10. After doing more research I see there is another home assistant that is not commercially sold and it is for the DIY. The switches can all be integrated into this system. I can be run from a local server or a Raspberry Pi. I will be looking further into this. The Home Assistant in my previous post was a system that is commercially sold and professionally installed.
  11. Hi Calypso The Home Assistant is in another league and is certainly not DIY and would beyond the reach of most home owners budget and needs to be installed by professionals. Other than the sound and video and a fancy Media room and control panel the switches I used all have the ability to be set at any time to be turned on and or off and the system has the ability to add alarms, cameras , blind openers, temp and humidity monitors etc. So I would safely say it is DIY Home Automation. It is really automation.
  12. I started by purchasing Chromecast devices all 3 tv's in my home. This was followed by adding 4 google home devices to the house. 1 in the living room, 2 in the bedrooms and 1 in the kitchen. This allowed me to listen any music I liked in the rooms and various other functions. Just before December 2019 I purchased 2wifi RGB smart bulbs for Xmas effects in my living room. I liked the effects and was also chuffed that all of this was voice controlled as the devices were Google Home compatible. I also have a Paradox wireless security alarm, a DVR with 8x outside and 4x inside security cameras all which can be controlled or seen from an app's on my phone. 3 x inside camera's can remotely be adjusted horizontally and vertically with voice control to and from the camera's. My next step was look into other home automation devices. I also did not want to use a lot of different apps on my phone to control the devices.I chose to go with Sonoff and Eachen devices wich use the same phone app and are compatible with Amazon Alexa and Google Home.These devices are relatively inexpensive and easy to install. I installed 4 x single gang and 2 x double gang WI-Fi touch wall light switches from Eachen as these light switches do not need a neutral, however a capacitor which is supplied needs to be connected at the light. I also installed single Sonoff Wi-Fi switches to my garage door, gate motor, electric fence, irrigation, lounge light, side light and xbox one. I still need to connect 2 x 4 gang light switches my lounge and dinning room lights however I cannot find 4 gang switches that do not use a neutral so I will have to wait for them to become available. These switches are all compatible with Google Home so they all can be voice activated and from the Google Home and eWeLink app. These devices can also be controlled from anywhere in the world where there is a Wi-Fi connection available. I no longer have get up or get out of bed to switch the lights on or off. There are however some drawbacks. If there is no Wi-Fi (load shedding) for the switches you will have to switch them on manually if they are connected in series.This can be overcome buy purchasing remote control devices that work from a hub, that still work even when Wi-fi is not available. I am sure it also affects the Wi-Fi as the devices are permanently connected to Wi-Fi. I also see a difference when downloading Xbox which is also connected to Wi-Fi (downloading is erratic). I will change this to a lan cable. If you are purchasing smart Wi-Fi lights be sure to check if they are bright enough and the colour (warm or cool white) . Some can do both. Switches need to be in Wi-Fi range and I had to install some externally (electric fence and garage door) as the housings blocked the Wi-Fi signal. At least I now have something that listens to me and does what I want when I want. It is just unfortunate I can't automate my wife to do what I want when I want without any backchat. HAHA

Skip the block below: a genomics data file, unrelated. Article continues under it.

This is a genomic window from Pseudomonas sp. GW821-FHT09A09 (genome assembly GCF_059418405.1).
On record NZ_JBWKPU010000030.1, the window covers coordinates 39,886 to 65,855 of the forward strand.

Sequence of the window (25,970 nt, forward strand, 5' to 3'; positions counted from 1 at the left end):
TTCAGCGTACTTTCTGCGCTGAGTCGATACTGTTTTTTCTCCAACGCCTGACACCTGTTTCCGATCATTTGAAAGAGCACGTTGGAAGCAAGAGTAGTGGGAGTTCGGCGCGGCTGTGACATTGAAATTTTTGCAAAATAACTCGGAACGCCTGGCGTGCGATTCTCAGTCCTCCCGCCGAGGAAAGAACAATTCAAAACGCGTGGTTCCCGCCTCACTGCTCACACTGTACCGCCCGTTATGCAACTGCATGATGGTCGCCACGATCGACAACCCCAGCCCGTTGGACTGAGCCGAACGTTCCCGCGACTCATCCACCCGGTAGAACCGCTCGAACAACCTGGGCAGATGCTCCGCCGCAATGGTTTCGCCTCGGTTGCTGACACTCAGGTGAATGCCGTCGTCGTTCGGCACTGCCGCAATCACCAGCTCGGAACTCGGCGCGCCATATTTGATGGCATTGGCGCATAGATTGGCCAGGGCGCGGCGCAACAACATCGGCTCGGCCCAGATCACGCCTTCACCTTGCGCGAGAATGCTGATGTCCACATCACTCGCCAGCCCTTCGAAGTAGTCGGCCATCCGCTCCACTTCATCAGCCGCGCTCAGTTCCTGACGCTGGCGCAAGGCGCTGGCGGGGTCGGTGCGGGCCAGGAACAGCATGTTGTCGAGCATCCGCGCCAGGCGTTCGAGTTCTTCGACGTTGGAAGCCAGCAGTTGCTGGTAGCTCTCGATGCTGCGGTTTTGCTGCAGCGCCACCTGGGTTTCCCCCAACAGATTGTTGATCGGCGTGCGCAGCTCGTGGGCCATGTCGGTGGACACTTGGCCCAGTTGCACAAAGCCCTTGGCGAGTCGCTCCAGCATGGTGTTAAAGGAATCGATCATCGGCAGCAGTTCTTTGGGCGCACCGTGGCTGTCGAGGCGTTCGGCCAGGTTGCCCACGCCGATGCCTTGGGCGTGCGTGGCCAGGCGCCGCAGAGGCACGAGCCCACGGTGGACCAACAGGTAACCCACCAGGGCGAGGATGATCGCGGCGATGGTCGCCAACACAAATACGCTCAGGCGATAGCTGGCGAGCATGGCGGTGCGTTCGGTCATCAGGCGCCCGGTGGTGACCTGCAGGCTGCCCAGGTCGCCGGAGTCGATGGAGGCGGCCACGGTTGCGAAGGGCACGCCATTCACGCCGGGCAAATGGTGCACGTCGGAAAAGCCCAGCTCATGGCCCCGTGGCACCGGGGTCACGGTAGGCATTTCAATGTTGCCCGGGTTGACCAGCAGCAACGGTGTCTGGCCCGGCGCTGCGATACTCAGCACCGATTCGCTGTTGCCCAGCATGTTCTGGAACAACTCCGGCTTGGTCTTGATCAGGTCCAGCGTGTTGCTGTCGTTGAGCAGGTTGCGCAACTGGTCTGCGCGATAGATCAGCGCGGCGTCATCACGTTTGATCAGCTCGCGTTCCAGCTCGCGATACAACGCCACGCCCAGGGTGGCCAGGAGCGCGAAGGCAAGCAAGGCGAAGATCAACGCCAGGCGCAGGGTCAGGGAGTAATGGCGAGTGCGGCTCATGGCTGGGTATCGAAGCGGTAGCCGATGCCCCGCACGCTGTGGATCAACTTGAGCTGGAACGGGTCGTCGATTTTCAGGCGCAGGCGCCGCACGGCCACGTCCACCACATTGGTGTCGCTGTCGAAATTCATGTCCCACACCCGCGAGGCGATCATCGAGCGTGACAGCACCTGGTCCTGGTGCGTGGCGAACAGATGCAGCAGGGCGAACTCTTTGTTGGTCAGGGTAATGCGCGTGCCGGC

13. After adding a 100L pressure tank to my system I still found that my booster pump was switching on far too often. The system had a 24L pressure tank originally. To check the problem I checked how much water was stored in the pressure tanks after filling at my meter reading of 4bar (400kpa). Air pressure was charged at 2.4bar in both pressure tanks. I found it stored only about 20L till the water pressure reached 2bar. I should have been about 50L as I have 100L+ 24L pressure tank capacity. I concluded that there had to be something wrong with the pressure reading. I replaced the pressure sensor on the pump and found that I had about a 1bar fault on the old pressure sensor. After setting up with the new pressure sensor the system now works correctly. The sensor is a mechanical dial which is tied to coil which expands with pressure. To conclude it would be a good idea to replace the pressure sensor on a pump every 2 years as it seems as the calibration goes out after time.
  14. No you do not need another inverter to make use of the battery power with the infinisolar plus 5k unit for power failures. It is grid tied unit with solar and battery backup with a 5Kw output. That diagram shown to me is confusing. Why would you not use the infinisolar for load.
  15. You can also utilize your pv power when you load exceeds your inverter capacity when mains is used with a grid tied inverter. You need to switch off or isolate the inverter output and allow the inverter to feed back to mains power while using mains power by bypassing the inverter output if you are wired appropriately and if you are allowed to feed back to mains.